Burundi peace efforts hailed

The UN-led commission overseeing Burundi's path to democracy has held its final meeting after five years steering what is considered a rare African success in peacefully ending a civil war.

    Pierre Nkurunziza takes over as the president this week

    Although Burundi still faces many obstacles to creating lasting peace from an ethnically charged war that killed 300,000 since 1993, it reached a milestone with the democratic election of a new president last Friday.

     

    The monitoring commission, which held its last meeting on Monday, was charged with ensuring that the tiny central African nation's interim government followed the steps of a peace accord signed in Arusha, Tanzania in 2000.

     

    Rebel forces

    The process culminated last week with lawmakers in Burundi's two-chamber legislature electing Pierre Nkurunziza, leader of the former Hutu rebel Forces for Defence of Democracy (FDD), as president.

     

    Carolyn McAskie, head of the UN peacekeeping mission in Burundi and commission chair, told the meeting some of the peace plan's recommendations had not been realised but expressed confidence the new government would address them soon.

     

    "We are very happy that the new president has included the old priorities with his new priorities," she said.

     

    "The work of the committee was not in vain... We can look back on our activities of the last five years and see reasons for hope."

     

    "If we abandon [Nkurunziza] because he is now president, he will not succeed. We must stand by him," Bah said.

    Mamadou Bah,

    African Union special representative

    Nkurunziza last week said his immediate goals included improving security, fighting impunity, rebuilding the economy, and negotiating with the guerrilla Hutu rebel Forces for National Liberation (FNL), which still attacks the military and civilians in pockets around the country.

     

    Nkurunziza is to take office on Friday, ending the mandate of a transitional government created under the Arusha accord.

     

    Sharing power

    The administration, which split power between the Hutu majority and the long-dominant Tutsi minority, has led the tea- and coffee-producing nation of 7 million since 2001.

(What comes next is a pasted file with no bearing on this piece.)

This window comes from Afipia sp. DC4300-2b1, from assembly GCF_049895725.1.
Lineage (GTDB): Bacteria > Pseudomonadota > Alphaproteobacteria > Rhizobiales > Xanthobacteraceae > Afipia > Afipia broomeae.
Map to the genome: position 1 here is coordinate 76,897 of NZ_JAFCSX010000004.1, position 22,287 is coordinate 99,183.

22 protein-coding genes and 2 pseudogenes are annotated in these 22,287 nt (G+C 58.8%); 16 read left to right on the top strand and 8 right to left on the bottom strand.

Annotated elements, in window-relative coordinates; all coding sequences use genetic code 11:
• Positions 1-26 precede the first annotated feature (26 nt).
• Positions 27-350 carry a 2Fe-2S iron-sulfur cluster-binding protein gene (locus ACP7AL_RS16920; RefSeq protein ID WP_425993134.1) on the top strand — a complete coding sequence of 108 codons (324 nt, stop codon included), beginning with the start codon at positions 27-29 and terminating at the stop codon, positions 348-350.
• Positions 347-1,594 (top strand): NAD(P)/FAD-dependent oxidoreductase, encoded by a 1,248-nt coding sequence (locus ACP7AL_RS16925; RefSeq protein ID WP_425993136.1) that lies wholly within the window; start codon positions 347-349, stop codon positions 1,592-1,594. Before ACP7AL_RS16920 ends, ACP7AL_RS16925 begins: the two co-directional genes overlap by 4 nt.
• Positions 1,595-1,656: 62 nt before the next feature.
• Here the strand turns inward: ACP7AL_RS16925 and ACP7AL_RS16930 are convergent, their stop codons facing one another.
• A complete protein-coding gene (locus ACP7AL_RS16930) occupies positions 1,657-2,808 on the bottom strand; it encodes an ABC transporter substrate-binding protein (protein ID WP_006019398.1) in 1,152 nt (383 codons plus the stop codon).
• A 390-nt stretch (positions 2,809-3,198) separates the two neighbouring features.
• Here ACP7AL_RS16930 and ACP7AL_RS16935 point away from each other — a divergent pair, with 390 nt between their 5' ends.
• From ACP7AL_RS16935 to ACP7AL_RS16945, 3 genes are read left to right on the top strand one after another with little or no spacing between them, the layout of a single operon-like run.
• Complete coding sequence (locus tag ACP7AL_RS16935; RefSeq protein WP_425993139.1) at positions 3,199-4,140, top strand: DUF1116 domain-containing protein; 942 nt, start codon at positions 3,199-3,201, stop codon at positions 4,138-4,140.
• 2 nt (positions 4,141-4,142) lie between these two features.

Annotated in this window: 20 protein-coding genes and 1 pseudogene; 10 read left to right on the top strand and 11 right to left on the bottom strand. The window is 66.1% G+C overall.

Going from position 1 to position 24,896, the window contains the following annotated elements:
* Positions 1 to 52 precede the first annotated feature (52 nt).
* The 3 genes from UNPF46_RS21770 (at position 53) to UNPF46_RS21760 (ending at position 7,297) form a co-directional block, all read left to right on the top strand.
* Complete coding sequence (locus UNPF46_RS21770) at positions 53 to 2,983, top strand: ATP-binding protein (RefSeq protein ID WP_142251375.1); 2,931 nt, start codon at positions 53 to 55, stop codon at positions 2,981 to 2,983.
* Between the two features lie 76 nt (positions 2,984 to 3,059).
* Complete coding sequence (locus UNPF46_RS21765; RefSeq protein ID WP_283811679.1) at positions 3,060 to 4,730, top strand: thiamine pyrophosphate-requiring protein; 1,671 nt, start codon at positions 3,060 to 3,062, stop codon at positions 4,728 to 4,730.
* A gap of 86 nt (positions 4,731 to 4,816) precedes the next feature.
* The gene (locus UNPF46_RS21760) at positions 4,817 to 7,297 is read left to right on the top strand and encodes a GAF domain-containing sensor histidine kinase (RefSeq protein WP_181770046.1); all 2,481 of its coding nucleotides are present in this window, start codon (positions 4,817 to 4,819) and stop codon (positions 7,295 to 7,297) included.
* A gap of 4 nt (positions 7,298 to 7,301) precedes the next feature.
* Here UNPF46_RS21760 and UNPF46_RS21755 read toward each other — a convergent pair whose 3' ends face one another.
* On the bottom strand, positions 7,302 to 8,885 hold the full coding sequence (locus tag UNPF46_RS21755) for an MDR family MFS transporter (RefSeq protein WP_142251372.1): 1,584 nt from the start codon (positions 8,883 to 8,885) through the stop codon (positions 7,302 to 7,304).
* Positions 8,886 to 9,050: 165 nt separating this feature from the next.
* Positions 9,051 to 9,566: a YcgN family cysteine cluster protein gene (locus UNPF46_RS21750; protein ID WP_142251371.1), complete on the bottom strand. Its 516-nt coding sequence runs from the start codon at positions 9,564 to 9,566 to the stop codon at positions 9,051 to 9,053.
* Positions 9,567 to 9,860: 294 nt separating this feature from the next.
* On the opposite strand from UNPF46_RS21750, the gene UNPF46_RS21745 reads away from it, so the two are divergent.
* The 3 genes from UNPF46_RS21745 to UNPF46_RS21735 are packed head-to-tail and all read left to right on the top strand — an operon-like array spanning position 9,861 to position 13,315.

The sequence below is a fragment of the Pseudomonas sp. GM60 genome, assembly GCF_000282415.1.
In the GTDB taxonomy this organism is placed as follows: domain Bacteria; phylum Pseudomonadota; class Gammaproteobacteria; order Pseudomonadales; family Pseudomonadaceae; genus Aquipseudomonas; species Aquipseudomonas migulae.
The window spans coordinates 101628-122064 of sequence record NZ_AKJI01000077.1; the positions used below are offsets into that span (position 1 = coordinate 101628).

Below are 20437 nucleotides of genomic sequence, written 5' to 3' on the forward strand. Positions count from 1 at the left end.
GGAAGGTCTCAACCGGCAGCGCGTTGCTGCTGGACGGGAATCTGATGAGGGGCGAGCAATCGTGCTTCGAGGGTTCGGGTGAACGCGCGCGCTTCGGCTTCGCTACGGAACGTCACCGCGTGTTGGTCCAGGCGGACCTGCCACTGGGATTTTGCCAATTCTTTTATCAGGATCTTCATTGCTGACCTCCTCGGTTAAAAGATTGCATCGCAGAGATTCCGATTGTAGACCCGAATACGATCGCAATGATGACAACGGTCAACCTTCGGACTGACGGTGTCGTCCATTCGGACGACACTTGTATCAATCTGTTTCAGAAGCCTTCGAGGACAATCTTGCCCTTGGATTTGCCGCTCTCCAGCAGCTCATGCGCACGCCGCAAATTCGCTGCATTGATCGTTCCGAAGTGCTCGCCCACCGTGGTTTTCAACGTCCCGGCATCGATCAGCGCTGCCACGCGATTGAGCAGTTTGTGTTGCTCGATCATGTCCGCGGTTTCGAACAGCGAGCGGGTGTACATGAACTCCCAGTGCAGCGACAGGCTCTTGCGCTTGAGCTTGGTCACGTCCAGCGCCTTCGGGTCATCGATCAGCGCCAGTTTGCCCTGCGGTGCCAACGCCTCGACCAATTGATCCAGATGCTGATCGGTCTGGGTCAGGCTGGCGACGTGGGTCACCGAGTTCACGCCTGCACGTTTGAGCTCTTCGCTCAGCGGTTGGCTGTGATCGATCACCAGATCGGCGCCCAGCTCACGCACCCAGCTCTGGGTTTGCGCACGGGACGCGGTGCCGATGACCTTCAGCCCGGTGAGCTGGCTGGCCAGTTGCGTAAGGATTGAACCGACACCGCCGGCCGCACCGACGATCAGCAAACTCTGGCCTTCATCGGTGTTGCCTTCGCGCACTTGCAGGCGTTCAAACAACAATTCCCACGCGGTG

McAskie and African Union special representative Mamadou Bah urged donors to boost their support for the new government.

     

    "If we abandon [Nkurunziza] because he is now president, he will not succeed. We must stand by him," Bah said.

     

    The AU's experience in Burundi, its first peacekeeping mission, gave it confidence to try to tackle other problems on the continent, such as in Sudan, AU envoy Bah said.

     

    "In the AU, we took the risk of going into Darfur because we succeeded in Burundi," Bah told the meeting.

     

    Continued support

     

    The commission, led by the United Nations, also included international donors, Burundian signatories to the accord, the AU, regional nations and Burundian civilian representatives.

     

    McAskie, speaking to reporters afterwards, said the United Nations was mulling several options to create a body that can advise and support the new government in the same way the old commission did.

     

    "You don't just say you have a government, you've held elections, and goodbye," McAskie said. "I'd really like us to use the Burundi experience to say we don't want to do that."

     

    In Africa, nearly half of countries coming out of war slip back into it, so Burundi will require some support to go alongside the peacekeeping operation, McAskie said.

     

    "The main players will stay engaged," she added.

    SOURCE: Agencies


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